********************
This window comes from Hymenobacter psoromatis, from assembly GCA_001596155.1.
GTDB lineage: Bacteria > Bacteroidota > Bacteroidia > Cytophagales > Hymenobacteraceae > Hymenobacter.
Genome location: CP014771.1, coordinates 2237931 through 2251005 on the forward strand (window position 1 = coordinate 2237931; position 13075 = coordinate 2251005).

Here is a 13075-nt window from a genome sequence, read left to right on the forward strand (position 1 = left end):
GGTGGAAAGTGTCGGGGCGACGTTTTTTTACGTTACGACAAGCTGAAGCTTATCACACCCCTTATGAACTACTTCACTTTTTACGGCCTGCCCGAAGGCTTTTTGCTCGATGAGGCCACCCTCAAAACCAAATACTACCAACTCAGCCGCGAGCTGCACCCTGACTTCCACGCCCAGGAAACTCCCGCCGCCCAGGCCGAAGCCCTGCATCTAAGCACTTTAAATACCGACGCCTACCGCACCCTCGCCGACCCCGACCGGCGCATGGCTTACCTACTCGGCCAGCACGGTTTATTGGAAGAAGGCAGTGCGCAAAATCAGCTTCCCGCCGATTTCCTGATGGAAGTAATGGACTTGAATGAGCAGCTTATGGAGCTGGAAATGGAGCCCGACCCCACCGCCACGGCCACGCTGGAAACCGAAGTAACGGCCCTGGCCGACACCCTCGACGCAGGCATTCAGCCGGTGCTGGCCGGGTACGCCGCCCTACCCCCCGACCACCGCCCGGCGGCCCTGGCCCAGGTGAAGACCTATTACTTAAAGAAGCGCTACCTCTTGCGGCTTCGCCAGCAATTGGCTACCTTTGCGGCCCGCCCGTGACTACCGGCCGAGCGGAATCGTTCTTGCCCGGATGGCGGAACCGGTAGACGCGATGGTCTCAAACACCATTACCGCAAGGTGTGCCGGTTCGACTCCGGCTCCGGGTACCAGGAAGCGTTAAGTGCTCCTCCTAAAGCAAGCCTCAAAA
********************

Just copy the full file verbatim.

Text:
This window comes from Hymenobacter psoromatis, from assembly GCA_001596155.1.
GTDB lineage: Bacteria > Bacteroidota > Bacteroidia > Cytophagales > Hymenobacteraceae > Hymenobacter.
Genome location: CP014771.1, coordinates 2237931 through 2251005 on the forward strand (window position 1 = coordinate 2237931; position 13075 = coordinate 2251005).

Here is a 13075-nt window from a genome sequence, read left to right on the forward strand (position 1 = left end):
GGTGGAAAGTGTCGGGGCGACGTTTTTTTACGTTACGACAAGCTGAAGCTTATCACACCCCTTATGAACTACTTCACTTTTTACGGCCTGCCCGAAGGCTTTTTGCTCGATGAGGCCACCCTCAAAACCAAATACTACCAACTCAGCCGCGAGCTGCACCCTGACTTCCACGCCCAGGAAACTCCCGCCGCCCAGGCCGAAGCCCTGCATCTAAGCACTTTAAATACCGACGCCTACCGCACCCTCGCCGACCCCGACCGGCGCATGGCTTACCTACTCGGCCAGCACGGTTTATTGGAAGAAGGCAGTGCGCAAAATCAGCTTCCCGCCGATTTCCTGATGGAAGTAATGGACTTGAATGAGCAGCTTATGGAGCTGGAAATGGAGCCCGACCCCACCGCCACGGCCACGCTGGAAACCGAAGTAACGGCCCTGGCCGACACCCTCGACGCAGGCATTCAGCCGGTGCTGGCCGGGTACGCCGCCCTACCCCCCGACCACCGCCCGGCGGCCCTGGCCCAGGTGAAGACCTATTACTTAAAGAAGCGCTACCTCTTGCGGCTTCGCCAGCAATTGGCTACCTTTGCGGCCCGCCCGTGACTACCGGCCGAGCGGAATCGTTCTTGCCCGGATGGCGGAACCGGTAGACGCGATGGTCTCAAACACCATTACCGCAAGGTGTGCCGGTTCGACTCCGGCTCCGGGTACCAGGAAGCGTTAAGTGCTCCTCCTAAAGCAAGCCTCAAAA